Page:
The Moth Diaries – Movie Review

Good overall plot and production that do not come together in the sharp focus of a conventional horror film. Entertaining nonetheless.

Filmmaker Mary Harron prides herself on making films that are outside of the mainstream. If you saw “American Psycho” and, especially, the more obscure “I Shot Andy Warhol” this flick is right up your alley. Unfortunately, this film does not have the simmering Christian Bale. However, it does have a cast of energetic young actors who get the story across with sincerity and grace.

The film was shot in Montreal is a suitably old, dark and misty institutional-looking former hotel that itself suggests dark secrets and unmanageable karma. Before the story begins the building itself appears ready to collapse under weight of its spiritually crippled past.

Reeling from her poet fathers grim and gory suicide, Rebecca (Irish actress Sarah Bolger—“The Tudors”) enrolls at the school and begins to rebuild her life through her friendship with fellow student Lucie (Sarah Gadon) and the other well-off, fashionable and quirky residents of the academy.

This changes when new student Ernessa (Lily Cole) arrives and seems to cast a spell over the entire place. One-by-one, the students on whom Rebecca has learned to rely, leave the scene. Some leave the school on their own two feet. Some leave through more violent methods.

Rebecca becomes increasingly jealous in the commanding position the new girl Ernessa has achieved in her short stay in the dorm. She is especially jealous of Ernessa’s relationship with Lucie, which borders on lesbianism. As the odd and violent events mount up, it is unclear if they are accidents or if they are cleverly disguised murders.

Rebecca suspects Ernessa is at the bottom of it, but the audience finds it hard to tell if the creepy Ernessa is the perpetrator or if the obviously mentally unsound Rebecca is pulling a Norman Bates “Psycho” move.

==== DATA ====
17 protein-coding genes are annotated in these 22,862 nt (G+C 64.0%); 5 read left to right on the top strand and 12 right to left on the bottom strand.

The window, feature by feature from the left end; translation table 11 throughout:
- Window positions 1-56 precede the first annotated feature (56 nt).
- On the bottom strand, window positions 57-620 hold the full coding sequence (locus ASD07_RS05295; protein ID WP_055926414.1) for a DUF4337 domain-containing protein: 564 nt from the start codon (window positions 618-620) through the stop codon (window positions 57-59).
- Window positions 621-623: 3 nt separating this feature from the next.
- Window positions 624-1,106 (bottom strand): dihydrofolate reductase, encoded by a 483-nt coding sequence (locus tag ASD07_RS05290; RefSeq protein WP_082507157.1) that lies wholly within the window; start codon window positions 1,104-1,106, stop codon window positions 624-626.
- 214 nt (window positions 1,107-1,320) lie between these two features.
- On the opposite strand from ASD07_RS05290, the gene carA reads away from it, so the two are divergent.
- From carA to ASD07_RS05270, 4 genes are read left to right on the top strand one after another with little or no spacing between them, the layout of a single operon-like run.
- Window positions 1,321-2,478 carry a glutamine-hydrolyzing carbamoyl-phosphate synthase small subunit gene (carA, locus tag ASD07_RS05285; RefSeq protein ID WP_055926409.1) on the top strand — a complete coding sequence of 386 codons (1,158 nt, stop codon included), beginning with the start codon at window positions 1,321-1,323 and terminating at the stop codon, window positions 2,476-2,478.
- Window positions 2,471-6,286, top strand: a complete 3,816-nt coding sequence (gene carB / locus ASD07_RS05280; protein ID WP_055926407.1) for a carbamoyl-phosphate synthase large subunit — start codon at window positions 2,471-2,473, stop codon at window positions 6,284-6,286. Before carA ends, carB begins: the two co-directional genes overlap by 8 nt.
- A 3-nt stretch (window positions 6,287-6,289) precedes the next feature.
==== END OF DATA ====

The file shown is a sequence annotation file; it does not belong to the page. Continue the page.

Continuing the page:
Director Harron uses the rooms of the hotel/school as compartments of secretive grief that isolate the souls of the girls from one another. What happens in the rooms, stays in the rooms and nobody, except, perhaps, the suspiciously omniscient Ernessa, knows the whole story.

There are flashbacks to Rebecca’s father’s suicide and Rebecca, herself, seems to be taking the place of her father, her blood mingling with his in an incestuously suggestive death pact stretching across generations. English teacher Mr. Davies (Scott Speedman) provides a provocative father substitute for the young girl.

Rebecca’s guilt over her father’s death makes her super protective of Lucie, bit it is unclear if that is a positive behavior or malevolence towards Ernessa who definitely appears to know more that she is letting on. Throughout, the adults at the school are bewildered and hopelessly out of their depth in the spiritual adventures of their charges. The teens clearly are running this ship while the adults are straightening out the deck chairs.

There are mixed messages of established horror clichés such as vampires and zombies that the filmmaker is not able to meld and focus with suitable skill. The result is a somewhat disjointed message of mixed horror images and plots, all of which come together in a not unpredictable ending. Perhaps the sins of the family follow the daughter.

However, the film would have been more powerful if somebody would have been definitively at fault. Then, the punishment in the end would have been more suitable. As it is, the plot seems to revolve around some ill-defined curse that has been visited on everybody. Perhaps a curse that feeds on teenage rivalries, jealousies and betrayals.

In any event, the cinematography and sets are suitably creepy and claustrophobic, and, of course, the young girls suitable sexy and desirable. The final message is one of moving on, but that comes across as unsuitably rational in what is otherwise a moderately bloody scary movie. It might have been better if the filmmaker went one way or the other instead of trying to be both a horror film and a psychological study. It is a tough line to walk.

Produced by “American Psycho” producer Edward R. Pressman. Suitable creepy cinematography by Declan Quinn who was DP for Jim Sheridan’s monumental “In America.”

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Directed by: Mary Harron
Written by: Mary Harron, Rachel Klein (novel)
Starring: Sarah Bolger, Sarah Gadon and Lily Cole
Release Date: April 16, 2012
MPAA: Rated R for some bloody images, sexuality, drug use and language
Running Time: 82 Minutes
Country: Canada / Ireland
Language: English